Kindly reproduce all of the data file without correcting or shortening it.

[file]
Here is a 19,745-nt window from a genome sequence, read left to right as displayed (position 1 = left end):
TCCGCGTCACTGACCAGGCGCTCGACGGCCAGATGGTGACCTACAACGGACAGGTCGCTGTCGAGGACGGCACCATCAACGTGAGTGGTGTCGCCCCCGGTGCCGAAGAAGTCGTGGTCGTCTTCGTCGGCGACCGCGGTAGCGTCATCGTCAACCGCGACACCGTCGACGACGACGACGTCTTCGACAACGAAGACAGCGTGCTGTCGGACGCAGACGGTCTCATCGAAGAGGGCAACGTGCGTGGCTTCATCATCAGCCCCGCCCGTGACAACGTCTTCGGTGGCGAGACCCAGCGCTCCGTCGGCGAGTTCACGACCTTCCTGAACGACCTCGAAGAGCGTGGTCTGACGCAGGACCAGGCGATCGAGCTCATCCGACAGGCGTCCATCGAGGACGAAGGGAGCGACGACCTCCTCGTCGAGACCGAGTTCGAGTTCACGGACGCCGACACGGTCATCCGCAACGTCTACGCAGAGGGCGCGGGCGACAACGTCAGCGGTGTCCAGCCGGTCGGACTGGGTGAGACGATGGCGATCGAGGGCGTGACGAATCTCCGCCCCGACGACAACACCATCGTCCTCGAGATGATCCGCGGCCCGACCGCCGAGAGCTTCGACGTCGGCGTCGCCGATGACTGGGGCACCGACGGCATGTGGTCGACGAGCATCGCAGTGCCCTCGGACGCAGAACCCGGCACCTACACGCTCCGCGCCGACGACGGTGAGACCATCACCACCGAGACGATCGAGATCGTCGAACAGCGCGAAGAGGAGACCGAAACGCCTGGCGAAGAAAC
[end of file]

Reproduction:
Here is a 19,745-nt window from a genome sequence, read left to right as displayed (position 1 = left end):
TCCGCGTCACTGACCAGGCGCTCGACGGCCAGATGGTGACCTACAACGGACAGGTCGCTGTCGAGGACGGCACCATCAACGTGAGTGGTGTCGCCCCCGGTGCCGAAGAAGTCGTGGTCGTCTTCGTCGGCGACCGCGGTAGCGTCATCGTCAACCGCGACACCGTCGACGACGACGACGTCTTCGACAACGAAGACAGCGTGCTGTCGGACGCAGACGGTCTCATCGAAGAGGGCAACGTGCGTGGCTTCATCATCAGCCCCGCCCGTGACAACGTCTTCGGTGGCGAGACCCAGCGCTCCGTCGGCGAGTTCACGACCTTCCTGAACGACCTCGAAGAGCGTGGTCTGACGCAGGACCAGGCGATCGAGCTCATCCGACAGGCGTCCATCGAGGACGAAGGGAGCGACGACCTCCTCGTCGAGACCGAGTTCGAGTTCACGGACGCCGACACGGTCATCCGCAACGTCTACGCAGAGGGCGCGGGCGACAACGTCAGCGGTGTCCAGCCGGTCGGACTGGGTGAGACGATGGCGATCGAGGGCGTGACGAATCTCCGCCCCGACGACAACACCATCGTCCTCGAGATGATCCGCGGCCCGACCGCCGAGAGCTTCGACGTCGGCGTCGCCGATGACTGGGGCACCGACGGCATGTGGTCGACGAGCATCGCAGTGCCCTCGGACGCAGAACCCGGCACCTACACGCTCCGCGCCGACGACGGTGAGACCATCACCACCGAGACGATCGAGATCGTCGAACAGCGCGAAGAGGAGACCGAAACGCCTGGCGAAGAAAC